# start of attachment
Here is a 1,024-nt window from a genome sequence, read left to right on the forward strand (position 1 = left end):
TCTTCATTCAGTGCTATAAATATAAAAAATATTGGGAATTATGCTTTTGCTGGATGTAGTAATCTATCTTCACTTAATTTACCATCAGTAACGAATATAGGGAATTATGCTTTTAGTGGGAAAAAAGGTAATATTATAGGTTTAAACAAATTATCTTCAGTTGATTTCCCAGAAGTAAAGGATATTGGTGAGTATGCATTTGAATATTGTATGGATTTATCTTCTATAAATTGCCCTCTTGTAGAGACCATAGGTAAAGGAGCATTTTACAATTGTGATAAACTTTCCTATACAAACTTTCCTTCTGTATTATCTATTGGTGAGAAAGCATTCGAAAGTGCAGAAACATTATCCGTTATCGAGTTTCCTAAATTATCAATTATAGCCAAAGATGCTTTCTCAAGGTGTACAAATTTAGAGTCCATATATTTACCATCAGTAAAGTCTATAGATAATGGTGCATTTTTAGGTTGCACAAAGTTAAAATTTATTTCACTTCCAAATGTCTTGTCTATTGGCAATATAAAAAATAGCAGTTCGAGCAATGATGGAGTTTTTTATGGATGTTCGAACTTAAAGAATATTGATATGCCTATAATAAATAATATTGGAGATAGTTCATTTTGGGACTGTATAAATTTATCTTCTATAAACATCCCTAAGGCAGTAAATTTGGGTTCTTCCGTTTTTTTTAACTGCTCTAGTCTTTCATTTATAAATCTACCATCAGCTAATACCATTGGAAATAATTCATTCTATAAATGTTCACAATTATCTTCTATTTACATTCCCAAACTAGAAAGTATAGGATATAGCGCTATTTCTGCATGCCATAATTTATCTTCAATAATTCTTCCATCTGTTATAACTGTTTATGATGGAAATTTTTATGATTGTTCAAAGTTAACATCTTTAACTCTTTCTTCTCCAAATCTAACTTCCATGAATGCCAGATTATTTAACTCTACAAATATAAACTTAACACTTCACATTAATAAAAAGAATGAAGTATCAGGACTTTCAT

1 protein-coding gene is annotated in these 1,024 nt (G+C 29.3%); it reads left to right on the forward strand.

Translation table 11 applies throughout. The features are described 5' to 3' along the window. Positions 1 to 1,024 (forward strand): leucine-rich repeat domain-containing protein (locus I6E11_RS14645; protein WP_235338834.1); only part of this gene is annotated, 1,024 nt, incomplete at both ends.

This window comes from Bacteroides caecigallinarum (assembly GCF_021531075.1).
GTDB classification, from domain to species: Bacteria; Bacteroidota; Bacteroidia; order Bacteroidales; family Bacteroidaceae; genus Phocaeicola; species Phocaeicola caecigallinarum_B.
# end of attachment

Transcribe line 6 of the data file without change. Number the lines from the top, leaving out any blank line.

GTDB classification, from domain to species: Bacteria; Bacteroidota; Bacteroidia; order Bacteroidales; family Bacteroidaceae; genus Phocaeicola; species Phocaeicola caecigallinarum_B.